The Kind Worth Killing is a new crime novel written by Peter Swanson and published by Faber. It's also one of the most gripping thrillers I've read in a long time, thanks to a quite dizzying series of plot twists. I've not come across Swanson before, although his previous book, the intriguingly titled The Girl With a Clock for a Heart evidently did very well, but I'd be amazed if a film-maker didn't snap this one up. It's a story that would make an extremely suspenseful movie.
The opening is self-consciously reminiscent of Strangers on a Train. A rich man, Ted, meets a beautiful woman at an airport, and confides that he wants to kill his unfaithful wife. To his bewilderment, she starts to encourage him. The link to Patricia Highsmith is made explicit by the fact that the woman, Lily, is reading The Two Faces of January, and it turns out she's a crime fiction fan - Christie and Sayers are among her favourites. But what else is she? And what will Ted do about that wife of his?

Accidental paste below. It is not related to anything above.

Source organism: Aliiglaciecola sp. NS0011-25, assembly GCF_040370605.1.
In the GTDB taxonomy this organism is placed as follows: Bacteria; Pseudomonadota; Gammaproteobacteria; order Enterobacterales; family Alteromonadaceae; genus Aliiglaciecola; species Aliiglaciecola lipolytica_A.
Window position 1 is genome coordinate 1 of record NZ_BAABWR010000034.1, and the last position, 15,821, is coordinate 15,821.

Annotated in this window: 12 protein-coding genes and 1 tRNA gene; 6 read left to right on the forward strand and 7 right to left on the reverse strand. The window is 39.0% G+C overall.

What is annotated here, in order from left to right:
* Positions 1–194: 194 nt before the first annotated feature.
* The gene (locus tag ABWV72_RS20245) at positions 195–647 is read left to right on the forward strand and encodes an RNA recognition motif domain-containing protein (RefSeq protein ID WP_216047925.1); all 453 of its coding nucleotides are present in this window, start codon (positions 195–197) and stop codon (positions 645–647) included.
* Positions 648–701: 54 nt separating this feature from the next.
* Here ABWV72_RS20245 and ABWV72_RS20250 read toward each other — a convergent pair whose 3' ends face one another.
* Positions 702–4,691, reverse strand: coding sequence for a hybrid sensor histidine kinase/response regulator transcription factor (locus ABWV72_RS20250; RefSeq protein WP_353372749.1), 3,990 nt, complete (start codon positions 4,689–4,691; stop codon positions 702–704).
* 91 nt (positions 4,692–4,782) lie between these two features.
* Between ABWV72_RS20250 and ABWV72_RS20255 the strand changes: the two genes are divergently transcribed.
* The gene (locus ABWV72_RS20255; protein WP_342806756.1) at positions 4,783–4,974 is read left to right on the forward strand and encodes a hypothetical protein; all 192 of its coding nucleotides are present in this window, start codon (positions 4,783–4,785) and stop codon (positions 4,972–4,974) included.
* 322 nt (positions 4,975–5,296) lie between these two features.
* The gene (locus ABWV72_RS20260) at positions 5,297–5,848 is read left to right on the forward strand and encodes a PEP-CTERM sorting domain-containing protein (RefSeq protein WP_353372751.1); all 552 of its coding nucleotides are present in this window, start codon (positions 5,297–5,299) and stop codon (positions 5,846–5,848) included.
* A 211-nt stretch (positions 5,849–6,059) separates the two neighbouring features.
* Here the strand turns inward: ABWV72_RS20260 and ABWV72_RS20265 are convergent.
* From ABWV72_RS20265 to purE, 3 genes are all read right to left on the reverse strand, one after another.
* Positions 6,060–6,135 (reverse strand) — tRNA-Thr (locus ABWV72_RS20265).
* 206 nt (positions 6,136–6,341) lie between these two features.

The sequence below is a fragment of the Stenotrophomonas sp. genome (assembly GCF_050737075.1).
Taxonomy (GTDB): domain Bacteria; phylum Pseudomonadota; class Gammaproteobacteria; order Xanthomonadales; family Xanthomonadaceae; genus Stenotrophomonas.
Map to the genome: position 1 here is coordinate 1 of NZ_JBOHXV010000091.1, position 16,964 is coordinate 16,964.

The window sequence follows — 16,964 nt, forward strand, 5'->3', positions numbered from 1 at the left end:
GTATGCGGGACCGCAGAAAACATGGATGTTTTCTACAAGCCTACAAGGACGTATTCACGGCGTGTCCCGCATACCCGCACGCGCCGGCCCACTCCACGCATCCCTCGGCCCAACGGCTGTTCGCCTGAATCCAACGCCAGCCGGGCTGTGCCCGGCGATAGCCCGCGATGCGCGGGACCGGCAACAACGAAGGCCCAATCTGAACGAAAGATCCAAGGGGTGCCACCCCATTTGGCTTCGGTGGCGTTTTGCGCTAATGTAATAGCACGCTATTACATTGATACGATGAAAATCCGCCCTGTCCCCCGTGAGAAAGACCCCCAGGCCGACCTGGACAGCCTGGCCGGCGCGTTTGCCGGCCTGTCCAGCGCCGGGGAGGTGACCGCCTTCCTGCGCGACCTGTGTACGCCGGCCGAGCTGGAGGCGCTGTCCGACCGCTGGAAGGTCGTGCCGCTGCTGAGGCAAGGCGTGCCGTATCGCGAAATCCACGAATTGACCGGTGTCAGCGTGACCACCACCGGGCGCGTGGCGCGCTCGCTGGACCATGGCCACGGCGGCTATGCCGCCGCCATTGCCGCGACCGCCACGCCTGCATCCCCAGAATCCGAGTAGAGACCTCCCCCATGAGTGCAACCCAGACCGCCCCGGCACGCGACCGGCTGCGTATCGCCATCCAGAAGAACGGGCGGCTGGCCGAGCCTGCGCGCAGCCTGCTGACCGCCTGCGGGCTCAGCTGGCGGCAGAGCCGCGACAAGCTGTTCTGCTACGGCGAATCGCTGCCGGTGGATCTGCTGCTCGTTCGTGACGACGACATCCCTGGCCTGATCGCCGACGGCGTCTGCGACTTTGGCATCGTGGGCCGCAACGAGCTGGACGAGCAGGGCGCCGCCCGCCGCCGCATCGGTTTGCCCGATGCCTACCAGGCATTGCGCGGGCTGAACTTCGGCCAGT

One or two reviewers have complained that Swanson isn't as fine a writer, in terms of literary style, as Highsmith, and that's true. But then let's face it - few of us are. Swanson proceeds to make very different and imaginative use of the basic premise, while displaying a consistent ingenuity that wasn't really Highsmith's forte. In particular, he plays risky games with viewpoint. The way he plays one particular trick not once but two or three times is audacious in the extreme. Some people won't care for that device (to discuss it would be a spoiler) but I think he gets away with it. The key question is - which of the characters will get away with murder?
I think he could have made even more use of Lily's fondness for crime fiction in the second half of the book, while the very last twist reminded me rather of ironists like Anthony Berkeley.But above all, this is a fast-moving story that is compelling despite the fact that (as is not unusual in novels of psychological suspense) one struggles to identify with the main characters. I really enjoyed it from start to finish. And I bet that, had Hitchcock still been alive, he'd have loved it.